This month, the US Department of Justice charged 12 Russian officials with hacking the 2016 elections.
The hack included stealing the data of half a million voters, stealing emails of Democratic candidates and their staff, and plotting to hack into the the state boards of elections’ computers — as well as voting software itself.
Of course, the Senate Intelligence Committee additionally determined that Russia definitively interfered in the 2016 US elections.
So, is it any surprise that the 2018 elections seem destined for a similar fate?
And yet, with President Trump doing whatever he can to distort the clear reality, as well as the House GOP voting down funding for election security, the country’s preparedness for another attack on election integrity seems wildly inevitable.
And as tech giants like Facebook and Twitter seem reluctant to impose meaningful actions that would protect their platforms against manipulative foreign powers, among other present dangers — it is Microsoft that, finally, is doing something to ensure the sanctity of our democracy.
They’ve already detected attempts to interfere in the 2018 midterms which many see as one of the most crucial elections in US history. Swiftly, they’re blocking the attempt. Thank God someone actually clicked on “Send Error Report.”
Minority Report Errors
“People don’t realize this, but a lot of good comes from clicking ‘Send Error Report,’ instead of ‘Don’t Send,'” insists Microsoft employee Chris Barr.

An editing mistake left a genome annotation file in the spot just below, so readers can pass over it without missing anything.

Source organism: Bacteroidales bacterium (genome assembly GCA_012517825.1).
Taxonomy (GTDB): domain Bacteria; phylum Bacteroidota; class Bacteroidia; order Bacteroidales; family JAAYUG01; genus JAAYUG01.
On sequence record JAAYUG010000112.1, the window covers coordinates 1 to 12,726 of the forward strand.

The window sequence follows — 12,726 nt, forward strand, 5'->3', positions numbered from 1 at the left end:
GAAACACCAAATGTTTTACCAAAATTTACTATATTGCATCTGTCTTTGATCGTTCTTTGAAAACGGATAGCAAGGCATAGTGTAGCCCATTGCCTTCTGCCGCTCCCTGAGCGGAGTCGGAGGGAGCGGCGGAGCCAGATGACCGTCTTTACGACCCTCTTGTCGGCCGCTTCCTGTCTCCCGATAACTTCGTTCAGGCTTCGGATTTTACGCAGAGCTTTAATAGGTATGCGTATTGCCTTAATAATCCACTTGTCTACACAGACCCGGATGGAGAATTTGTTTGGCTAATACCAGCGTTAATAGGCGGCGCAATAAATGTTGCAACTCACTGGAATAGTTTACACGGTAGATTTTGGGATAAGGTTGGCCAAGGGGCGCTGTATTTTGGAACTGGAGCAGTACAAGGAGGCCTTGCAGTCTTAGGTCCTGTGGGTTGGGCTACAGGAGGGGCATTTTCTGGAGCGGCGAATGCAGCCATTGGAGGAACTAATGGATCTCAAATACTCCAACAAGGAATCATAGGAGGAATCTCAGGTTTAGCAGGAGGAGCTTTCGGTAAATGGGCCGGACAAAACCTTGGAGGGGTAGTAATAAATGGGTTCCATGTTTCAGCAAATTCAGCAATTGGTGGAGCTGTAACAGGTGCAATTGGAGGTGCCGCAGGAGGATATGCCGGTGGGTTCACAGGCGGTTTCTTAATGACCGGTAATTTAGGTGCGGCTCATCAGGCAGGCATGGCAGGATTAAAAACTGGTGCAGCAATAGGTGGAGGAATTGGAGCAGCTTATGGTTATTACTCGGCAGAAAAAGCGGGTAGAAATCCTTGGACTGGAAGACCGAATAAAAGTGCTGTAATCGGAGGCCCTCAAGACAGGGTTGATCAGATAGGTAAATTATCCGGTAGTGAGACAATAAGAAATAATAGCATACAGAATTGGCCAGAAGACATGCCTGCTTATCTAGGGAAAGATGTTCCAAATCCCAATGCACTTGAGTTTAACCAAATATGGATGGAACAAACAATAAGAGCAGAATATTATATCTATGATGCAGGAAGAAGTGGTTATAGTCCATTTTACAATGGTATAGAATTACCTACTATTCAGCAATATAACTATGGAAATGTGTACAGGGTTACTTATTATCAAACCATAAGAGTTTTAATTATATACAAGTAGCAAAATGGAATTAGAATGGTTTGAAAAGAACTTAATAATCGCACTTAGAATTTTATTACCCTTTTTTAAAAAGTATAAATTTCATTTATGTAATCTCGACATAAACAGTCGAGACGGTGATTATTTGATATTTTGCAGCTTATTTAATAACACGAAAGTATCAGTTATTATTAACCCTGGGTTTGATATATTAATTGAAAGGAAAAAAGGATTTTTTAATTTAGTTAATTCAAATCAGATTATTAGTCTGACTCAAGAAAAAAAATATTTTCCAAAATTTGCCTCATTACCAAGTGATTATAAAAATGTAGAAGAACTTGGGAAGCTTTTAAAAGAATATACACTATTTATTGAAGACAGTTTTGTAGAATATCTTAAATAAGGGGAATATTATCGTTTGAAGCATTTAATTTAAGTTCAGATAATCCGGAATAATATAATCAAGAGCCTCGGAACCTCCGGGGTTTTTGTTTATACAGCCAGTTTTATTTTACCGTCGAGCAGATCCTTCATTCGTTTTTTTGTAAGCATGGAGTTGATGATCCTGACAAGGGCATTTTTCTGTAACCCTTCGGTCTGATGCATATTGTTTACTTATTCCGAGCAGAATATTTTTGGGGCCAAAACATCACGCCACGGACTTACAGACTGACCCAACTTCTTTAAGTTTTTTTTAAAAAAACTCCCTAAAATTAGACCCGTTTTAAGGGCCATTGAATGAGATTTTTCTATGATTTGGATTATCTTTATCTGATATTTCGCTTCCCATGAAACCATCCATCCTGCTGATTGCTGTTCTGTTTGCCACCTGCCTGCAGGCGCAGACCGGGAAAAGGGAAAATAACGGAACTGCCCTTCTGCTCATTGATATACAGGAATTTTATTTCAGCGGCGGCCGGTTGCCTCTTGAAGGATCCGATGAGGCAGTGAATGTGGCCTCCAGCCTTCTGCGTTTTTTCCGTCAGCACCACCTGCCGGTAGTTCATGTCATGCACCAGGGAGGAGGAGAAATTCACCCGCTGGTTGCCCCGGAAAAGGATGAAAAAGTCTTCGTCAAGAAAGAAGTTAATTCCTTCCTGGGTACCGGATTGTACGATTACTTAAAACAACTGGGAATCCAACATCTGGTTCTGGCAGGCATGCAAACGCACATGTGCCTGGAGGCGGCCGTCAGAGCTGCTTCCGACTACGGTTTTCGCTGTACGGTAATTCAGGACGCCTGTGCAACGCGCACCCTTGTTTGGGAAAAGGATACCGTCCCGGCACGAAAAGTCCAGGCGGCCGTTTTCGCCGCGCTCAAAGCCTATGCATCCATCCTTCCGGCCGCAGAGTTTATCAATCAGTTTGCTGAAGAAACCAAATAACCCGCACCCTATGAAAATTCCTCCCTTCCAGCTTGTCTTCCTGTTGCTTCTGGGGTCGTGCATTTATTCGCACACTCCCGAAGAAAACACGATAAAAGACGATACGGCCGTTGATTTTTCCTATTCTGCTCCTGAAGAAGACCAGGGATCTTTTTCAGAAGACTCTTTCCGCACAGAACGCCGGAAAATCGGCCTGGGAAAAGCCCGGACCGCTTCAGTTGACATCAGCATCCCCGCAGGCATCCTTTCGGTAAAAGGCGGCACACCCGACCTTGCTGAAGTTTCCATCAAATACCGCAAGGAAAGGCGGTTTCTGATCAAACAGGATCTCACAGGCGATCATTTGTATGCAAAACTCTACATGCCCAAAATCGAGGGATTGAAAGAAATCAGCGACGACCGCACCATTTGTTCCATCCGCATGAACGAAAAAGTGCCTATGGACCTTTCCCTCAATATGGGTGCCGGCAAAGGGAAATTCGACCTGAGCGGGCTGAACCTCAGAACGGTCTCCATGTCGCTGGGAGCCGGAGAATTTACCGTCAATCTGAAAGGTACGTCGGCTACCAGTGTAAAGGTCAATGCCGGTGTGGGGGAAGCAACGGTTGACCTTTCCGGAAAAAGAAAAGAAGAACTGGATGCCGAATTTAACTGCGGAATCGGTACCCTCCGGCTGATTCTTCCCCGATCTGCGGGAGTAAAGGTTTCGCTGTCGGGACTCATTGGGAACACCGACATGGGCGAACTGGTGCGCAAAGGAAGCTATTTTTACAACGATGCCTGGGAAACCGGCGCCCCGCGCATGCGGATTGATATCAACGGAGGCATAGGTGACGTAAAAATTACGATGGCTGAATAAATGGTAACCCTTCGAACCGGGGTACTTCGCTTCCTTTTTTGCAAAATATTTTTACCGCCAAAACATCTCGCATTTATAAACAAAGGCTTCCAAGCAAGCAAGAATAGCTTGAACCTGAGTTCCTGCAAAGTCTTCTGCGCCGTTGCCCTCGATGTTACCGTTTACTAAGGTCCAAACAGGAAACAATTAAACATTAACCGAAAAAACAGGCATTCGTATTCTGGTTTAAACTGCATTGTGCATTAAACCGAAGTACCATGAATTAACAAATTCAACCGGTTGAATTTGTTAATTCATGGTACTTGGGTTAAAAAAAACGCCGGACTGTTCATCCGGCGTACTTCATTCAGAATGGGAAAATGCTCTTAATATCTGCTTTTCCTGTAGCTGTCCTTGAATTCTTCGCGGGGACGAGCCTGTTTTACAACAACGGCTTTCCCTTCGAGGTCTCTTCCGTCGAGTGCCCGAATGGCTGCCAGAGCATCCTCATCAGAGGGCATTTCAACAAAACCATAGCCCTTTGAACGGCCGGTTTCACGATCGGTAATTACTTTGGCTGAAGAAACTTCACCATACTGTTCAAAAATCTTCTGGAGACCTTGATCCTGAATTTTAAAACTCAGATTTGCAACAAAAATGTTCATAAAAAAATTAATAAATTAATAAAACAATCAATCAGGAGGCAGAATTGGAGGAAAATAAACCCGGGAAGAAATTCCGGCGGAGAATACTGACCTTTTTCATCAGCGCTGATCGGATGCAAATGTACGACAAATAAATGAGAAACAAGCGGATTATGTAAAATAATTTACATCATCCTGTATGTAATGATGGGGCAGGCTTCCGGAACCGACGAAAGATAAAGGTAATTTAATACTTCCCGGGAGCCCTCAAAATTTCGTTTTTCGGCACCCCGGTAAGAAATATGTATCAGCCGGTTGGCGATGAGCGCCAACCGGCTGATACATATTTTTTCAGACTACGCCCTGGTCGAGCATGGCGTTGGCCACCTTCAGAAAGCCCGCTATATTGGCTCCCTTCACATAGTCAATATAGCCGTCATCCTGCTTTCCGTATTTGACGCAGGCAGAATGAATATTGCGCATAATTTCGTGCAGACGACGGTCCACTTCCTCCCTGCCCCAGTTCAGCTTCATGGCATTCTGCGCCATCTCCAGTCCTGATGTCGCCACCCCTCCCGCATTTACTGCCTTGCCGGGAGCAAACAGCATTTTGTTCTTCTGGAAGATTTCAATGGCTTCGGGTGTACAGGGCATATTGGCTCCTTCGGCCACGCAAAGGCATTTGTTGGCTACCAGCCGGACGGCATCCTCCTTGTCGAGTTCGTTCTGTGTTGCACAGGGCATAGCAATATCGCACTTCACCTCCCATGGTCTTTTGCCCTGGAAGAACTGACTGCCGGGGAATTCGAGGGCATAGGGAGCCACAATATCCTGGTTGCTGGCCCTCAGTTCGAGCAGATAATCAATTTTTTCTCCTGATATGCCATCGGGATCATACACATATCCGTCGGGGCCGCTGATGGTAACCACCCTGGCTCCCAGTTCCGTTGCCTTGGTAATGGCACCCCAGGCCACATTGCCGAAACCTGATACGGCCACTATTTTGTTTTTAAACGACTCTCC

“For one, I would live a lot less of a lonely life,” he continued.
Chris Barr is the designated employee at Microsoft who receives all Error Reports.
However, he described a desolate day at work, always in anticipation of Error Reports that never seem to arrive.
“No one ever wants to send them,” Mr. Barr said. “I don’t know why. I’m a really nice guy, you know? I want to help. But I can’t help if I don’t know what the Error is.”
At this point, Mr. Barr indicated toward a calendar on his wall, with the message “Days Since Error Report.” Scrawled in a penmanship that can only be described as “depressed man” was: “126 days.”
And what happened 126 days ago?
“It was the big one. The Big Bang. What I know will be the peak of my career. I was sitting right here, in my chair, playing an emulator of the Windows 1995 version of Space Cadet 3D Pinball, when it finally happened. The alert. ‘You Have An Error Report,’ and I checked it out, and, ‘Wow,’ I remember saying. ‘Just Wow.’ You know what the Report was?”
“Election hacking?” I offered — as that was the entire reason for this interview.
Mr. Barr nodded, wide-eyed.
Windows Into Their Intentions
“Here, look.” And then Mr. Barr showed me the message in his Gmail account, blushing.
“Of course, I normally use Outlook, but, umm…” he trailed off awkwardly. “Anyway, look at this.”
“Error Report: The Congressional Office of [Redacted],” read the email heading.
The hack turned out to be a phishing attack, per Mr. Barr’s excited explanation. Essentially, the hackers created a fake landing page prompting the user to enter their password information or download malware on their computers. An example of this could be: a Gmail message requesting the account owner to change their password.